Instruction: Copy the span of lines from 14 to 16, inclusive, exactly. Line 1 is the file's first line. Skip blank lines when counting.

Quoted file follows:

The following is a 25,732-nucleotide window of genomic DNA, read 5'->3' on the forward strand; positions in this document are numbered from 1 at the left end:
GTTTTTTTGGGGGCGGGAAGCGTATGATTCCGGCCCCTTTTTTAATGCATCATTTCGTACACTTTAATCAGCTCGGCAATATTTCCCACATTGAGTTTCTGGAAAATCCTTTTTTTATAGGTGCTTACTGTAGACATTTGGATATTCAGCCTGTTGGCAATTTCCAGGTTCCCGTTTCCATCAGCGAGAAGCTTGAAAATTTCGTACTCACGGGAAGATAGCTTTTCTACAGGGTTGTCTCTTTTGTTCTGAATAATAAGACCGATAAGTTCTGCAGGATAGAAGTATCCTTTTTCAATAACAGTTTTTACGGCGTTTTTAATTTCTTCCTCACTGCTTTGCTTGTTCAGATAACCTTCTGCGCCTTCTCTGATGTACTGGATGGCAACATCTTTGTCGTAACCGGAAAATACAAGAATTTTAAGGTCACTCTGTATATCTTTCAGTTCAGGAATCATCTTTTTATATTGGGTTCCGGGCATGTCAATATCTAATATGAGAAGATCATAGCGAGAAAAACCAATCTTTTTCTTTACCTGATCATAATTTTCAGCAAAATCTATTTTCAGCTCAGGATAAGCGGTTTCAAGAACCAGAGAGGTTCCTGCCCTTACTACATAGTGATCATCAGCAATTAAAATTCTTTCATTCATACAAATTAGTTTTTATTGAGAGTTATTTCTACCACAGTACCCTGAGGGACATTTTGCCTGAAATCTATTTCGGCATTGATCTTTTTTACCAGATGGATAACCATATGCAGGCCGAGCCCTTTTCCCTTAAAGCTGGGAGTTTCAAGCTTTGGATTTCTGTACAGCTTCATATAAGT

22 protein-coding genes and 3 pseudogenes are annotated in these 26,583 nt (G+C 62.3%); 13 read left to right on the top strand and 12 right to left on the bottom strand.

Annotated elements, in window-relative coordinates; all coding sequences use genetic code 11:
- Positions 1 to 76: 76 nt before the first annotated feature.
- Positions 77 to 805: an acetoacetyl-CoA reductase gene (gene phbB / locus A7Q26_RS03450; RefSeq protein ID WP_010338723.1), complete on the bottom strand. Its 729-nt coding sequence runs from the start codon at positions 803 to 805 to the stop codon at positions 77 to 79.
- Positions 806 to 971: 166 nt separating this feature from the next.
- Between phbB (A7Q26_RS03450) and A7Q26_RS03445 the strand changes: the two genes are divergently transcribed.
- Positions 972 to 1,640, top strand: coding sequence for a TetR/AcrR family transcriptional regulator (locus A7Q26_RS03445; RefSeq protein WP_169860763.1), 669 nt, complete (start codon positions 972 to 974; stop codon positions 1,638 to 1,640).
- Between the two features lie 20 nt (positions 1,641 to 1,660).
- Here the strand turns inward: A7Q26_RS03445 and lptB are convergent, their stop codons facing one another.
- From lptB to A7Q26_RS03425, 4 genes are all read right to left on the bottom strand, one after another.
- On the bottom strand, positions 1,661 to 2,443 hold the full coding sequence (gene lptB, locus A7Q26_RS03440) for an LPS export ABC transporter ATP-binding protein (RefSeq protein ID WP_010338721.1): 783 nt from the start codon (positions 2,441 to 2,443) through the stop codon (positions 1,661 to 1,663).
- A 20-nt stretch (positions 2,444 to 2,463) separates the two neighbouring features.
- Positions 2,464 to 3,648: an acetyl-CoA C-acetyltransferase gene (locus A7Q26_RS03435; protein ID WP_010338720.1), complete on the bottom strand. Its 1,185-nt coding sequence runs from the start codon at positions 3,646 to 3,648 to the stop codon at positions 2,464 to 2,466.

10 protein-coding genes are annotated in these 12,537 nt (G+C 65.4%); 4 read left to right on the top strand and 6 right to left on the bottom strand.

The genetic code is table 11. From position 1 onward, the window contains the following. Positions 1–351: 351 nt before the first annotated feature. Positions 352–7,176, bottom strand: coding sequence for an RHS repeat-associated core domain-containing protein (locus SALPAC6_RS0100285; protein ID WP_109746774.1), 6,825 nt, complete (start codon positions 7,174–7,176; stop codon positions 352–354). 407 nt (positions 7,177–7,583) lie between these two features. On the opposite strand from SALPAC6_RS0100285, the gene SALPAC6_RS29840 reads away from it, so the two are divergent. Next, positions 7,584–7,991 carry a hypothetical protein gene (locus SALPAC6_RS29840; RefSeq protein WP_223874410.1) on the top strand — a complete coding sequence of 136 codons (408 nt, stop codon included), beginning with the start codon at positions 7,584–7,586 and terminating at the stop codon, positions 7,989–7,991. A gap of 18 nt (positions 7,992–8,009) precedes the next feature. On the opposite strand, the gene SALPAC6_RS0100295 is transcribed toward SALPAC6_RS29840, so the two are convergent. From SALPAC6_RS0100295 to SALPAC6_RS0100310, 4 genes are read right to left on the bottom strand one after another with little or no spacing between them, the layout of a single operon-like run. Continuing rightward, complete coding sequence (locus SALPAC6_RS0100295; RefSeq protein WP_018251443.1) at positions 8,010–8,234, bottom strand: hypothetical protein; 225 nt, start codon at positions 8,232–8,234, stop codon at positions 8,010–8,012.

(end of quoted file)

- A 20-nt stretch (positions 2,444 to 2,463) separates the two neighbouring features.
- Positions 2,464 to 3,648: an acetyl-CoA C-acetyltransferase gene (locus A7Q26_RS03435; protein ID WP_010338720.1), complete on the bottom strand. Its 1,185-nt coding sequence runs from the start codon at positions 3,646 to 3,648 to the stop codon at positions 2,464 to 2,466.

10 protein-coding genes are annotated in these 12,537 nt (G+C 65.4%); 4 read left to right on the top strand and 6 right to left on the bottom strand.